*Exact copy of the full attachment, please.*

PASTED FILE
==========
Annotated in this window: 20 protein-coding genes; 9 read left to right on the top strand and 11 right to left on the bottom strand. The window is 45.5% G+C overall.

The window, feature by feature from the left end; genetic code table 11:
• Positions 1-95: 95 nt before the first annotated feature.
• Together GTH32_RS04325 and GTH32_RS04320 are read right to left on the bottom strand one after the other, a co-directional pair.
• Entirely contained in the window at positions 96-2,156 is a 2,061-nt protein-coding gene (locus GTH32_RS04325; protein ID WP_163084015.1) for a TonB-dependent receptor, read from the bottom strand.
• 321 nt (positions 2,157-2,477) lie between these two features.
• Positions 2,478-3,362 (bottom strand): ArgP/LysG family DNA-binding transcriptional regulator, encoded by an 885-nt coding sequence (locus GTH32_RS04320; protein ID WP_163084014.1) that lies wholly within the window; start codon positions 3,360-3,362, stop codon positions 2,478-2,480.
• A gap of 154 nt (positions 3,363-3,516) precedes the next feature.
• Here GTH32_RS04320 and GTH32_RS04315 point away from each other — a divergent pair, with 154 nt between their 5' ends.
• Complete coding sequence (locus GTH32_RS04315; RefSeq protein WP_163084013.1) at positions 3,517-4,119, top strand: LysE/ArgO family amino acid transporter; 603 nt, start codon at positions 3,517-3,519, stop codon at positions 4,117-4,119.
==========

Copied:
Annotated in this window: 20 protein-coding genes; 9 read left to right on the top strand and 11 right to left on the bottom strand. The window is 45.5% G+C overall.

The window, feature by feature from the left end; genetic code table 11:
• Positions 1-95: 95 nt before the first annotated feature.
• Together GTH32_RS04325 and GTH32_RS04320 are read right to left on the bottom strand one after the other, a co-directional pair.
• Entirely contained in the window at positions 96-2,156 is a 2,061-nt protein-coding gene (locus GTH32_RS04325; protein ID WP_163084015.1) for a TonB-dependent receptor, read from the bottom strand.
• 321 nt (positions 2,157-2,477) lie between these two features.
• Positions 2,478-3,362 (bottom strand): ArgP/LysG family DNA-binding transcriptional regulator, encoded by an 885-nt coding sequence (locus GTH32_RS04320; protein ID WP_163084014.1) that lies wholly within the window; start codon positions 3,360-3,362, stop codon positions 2,478-2,480.
• A gap of 154 nt (positions 3,363-3,516) precedes the next feature.
• Here GTH32_RS04320 and GTH32_RS04315 point away from each other — a divergent pair, with 154 nt between their 5' ends.
• Complete coding sequence (locus GTH32_RS04315; RefSeq protein WP_163084013.1) at positions 3,517-4,119, top strand: LysE/ArgO family amino acid transporter; 603 nt, start codon at positions 3,517-3,519, stop codon at positions 4,117-4,119.